The English Patient

Film Review by Jeffrey Winters

Set in North Africa and Italy before and during World War II, THE ENGLISH PATIENT is more than a romantic melodrama taking place during turbulent times. Instead, this film is a complex and mysterious journey into four characters who intersect in spirit and flesh.

In many of today’s films there seems to be a compulsion whereas the writer-director telegraphs and warns the audience of some crisis, or event by using tension, loud music or obvious plot movement. With The English Patient there were scenes which seemed predictable yet led to completely unexpected revelations. Every time I guessed an outcome or held my breath because it appeared a bomb would kill a lovable character, the unexpected took place.

This sense of mystery was central to lead character Count Laszlo de Alma`sy, a Hungarian played by Ralph Fiennes (Schindler’s List). In the opening scene his 1930′s double wing plane is shot down over the Sahara desert. An Arab caravan takes his scorched body and turns him over to the allies.

Hana, the beautiful Canadian nurse played by Juliette Binoche (The Unbearable Lightness of Being, Damage, Blue), just lost her lover and friend in the war and feels cursed. In her grief, she takes the dying patient and settles into an Italian monastery where she gives him morphine, reads to him while caring for his needs. It is her attempt to heal herself and offer him dignity while dying.

The burnt patient has lost his memory and we do not know his true history until he lapses into a series of flashbacks. With each flashback, the film takes us back three years before the war breaks out. The Count (Ralph Fiennes) is with a group from England’s Royal Geographical Society who are mapping areas of the desert by plane and car. As a group they revel in the pure excitement of discovery. Within the group is an aristocratic couple. Kristin Scott Thomas plays the feisty wife who develops an erotic and highly charged love affair with Ralph Fiennes. Their relationship is revealed through flashbacks and we slowly learn what happens as a result of their passion.

When the story takes us back into present time in the monastery we watch Hana fall in love with Kip a gentle Sikh lieutenant who is defusing and removing unexploded bombs left behind by the retreating German Army.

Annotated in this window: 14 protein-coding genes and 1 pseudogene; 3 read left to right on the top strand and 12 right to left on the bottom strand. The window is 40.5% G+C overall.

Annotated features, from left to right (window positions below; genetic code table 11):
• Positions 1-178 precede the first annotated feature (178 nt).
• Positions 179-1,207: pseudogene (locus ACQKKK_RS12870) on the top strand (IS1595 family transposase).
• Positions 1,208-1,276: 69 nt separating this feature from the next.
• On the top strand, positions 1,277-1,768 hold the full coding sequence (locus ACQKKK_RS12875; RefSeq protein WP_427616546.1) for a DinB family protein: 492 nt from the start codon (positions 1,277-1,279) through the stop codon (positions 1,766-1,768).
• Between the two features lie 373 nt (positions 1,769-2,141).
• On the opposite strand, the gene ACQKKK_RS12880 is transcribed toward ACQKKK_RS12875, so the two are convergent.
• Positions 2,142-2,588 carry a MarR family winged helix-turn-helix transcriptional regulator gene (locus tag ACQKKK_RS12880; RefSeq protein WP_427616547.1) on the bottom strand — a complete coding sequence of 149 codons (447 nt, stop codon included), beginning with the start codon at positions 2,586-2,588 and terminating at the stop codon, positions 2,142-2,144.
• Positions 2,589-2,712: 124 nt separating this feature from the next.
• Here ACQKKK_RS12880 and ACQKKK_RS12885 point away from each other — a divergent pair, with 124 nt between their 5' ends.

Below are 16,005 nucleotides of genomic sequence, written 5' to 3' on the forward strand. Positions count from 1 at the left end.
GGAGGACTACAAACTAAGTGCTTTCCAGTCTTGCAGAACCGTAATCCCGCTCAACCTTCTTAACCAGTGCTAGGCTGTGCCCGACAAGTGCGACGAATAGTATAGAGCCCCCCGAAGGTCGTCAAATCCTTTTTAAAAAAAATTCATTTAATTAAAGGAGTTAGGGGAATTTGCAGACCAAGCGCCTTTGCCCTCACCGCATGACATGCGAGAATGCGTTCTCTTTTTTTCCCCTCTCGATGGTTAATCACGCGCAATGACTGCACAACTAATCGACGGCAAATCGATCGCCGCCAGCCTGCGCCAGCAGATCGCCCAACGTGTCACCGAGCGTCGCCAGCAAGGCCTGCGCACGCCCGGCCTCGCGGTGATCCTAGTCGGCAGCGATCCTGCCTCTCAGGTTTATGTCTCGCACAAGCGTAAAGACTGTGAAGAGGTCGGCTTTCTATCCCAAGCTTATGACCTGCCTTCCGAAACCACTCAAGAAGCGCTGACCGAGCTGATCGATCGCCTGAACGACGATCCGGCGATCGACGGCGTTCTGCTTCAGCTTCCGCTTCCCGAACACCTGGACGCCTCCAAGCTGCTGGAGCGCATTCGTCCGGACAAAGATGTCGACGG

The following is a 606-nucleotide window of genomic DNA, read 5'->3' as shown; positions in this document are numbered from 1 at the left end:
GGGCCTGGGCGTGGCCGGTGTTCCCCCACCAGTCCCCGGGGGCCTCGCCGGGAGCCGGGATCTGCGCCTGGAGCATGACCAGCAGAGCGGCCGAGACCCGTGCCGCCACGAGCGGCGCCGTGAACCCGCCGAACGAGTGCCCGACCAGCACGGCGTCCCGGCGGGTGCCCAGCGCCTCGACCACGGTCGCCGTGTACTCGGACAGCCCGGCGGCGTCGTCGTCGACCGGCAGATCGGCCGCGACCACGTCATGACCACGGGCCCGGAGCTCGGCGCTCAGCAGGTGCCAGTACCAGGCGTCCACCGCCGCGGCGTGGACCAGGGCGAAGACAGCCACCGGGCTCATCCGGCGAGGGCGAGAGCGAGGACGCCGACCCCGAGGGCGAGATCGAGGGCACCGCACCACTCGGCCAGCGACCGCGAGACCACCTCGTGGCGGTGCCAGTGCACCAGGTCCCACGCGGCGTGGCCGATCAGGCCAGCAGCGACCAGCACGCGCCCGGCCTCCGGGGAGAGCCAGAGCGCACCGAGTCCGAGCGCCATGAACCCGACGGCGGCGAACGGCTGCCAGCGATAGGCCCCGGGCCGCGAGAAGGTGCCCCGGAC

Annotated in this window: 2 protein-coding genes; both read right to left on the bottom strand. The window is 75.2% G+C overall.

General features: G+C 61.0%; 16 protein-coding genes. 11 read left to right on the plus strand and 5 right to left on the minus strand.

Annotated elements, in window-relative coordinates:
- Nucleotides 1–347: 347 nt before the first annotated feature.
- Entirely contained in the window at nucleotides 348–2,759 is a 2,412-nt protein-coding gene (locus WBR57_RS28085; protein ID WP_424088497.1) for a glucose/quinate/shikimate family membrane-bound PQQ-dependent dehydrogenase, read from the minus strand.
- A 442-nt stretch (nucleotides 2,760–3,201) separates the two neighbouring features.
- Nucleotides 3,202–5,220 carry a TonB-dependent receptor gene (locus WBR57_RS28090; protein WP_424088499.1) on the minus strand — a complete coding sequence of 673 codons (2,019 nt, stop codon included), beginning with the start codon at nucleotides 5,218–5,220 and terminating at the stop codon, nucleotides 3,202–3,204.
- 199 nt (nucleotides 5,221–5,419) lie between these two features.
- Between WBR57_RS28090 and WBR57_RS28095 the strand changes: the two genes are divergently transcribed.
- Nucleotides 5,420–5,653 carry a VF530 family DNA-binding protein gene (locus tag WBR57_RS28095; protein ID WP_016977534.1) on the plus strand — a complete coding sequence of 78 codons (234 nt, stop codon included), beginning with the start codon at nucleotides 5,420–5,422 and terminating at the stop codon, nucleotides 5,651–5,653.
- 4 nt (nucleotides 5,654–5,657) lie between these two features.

Juliette Binoche is such a powerful actress and in many ways is the spiritual center of this film. She conveys a goodness and non-judgmental caring which enables deep and heart felt feelings to tumble out of all the surrounding characters.

Included in this strange mix is William Defoe as Caravaggio, a charming and shrewd thief turned Canadian secret agent. He arrives at the monastery after hearing about the strange burnt patient. He is following his hunch that this is the man who was in Africa and responsible for betraying the allies.

Defoe shoots morphine as he copes with trauma and pain while attempting to bring out the truth from the frail and dying patient. Throughout their cat and mouse dialogue we in the audience are kept from knowing the truth until the end. Again, the sense of mystery and discovery remained intact and pushed the film into fantastic territory.

Fellini once said; any great film is composed of majestic scenes. The English Patient has one of the most beautiful scenes I have ever seen. Kip takes Hana to an exquisitely painted chapel at night and hoists her in the air with a rope tied around her waist. He gives her a flare which lights up the area while he acts as the pulley swinging her back and forth. She stares at the gorgeous murals. The scene captures the gentle joy of giving.

THE ENGISH PATIENT provides the viewer with love, mystery, deep pain in a world gone crazy. We witness gorgeous photography, exceptional acting and a brilliant music score, which make this a very special film. It doesn’t feel like a conventional story because there are so many fragments which unite rather than splinter.

From everything I have read about the making of this film, local producer Saul Zaentz deserves tremendous credit for enabling a team to create such beautiful storytelling. This is a long film with editing that requires your patience. It is worth it.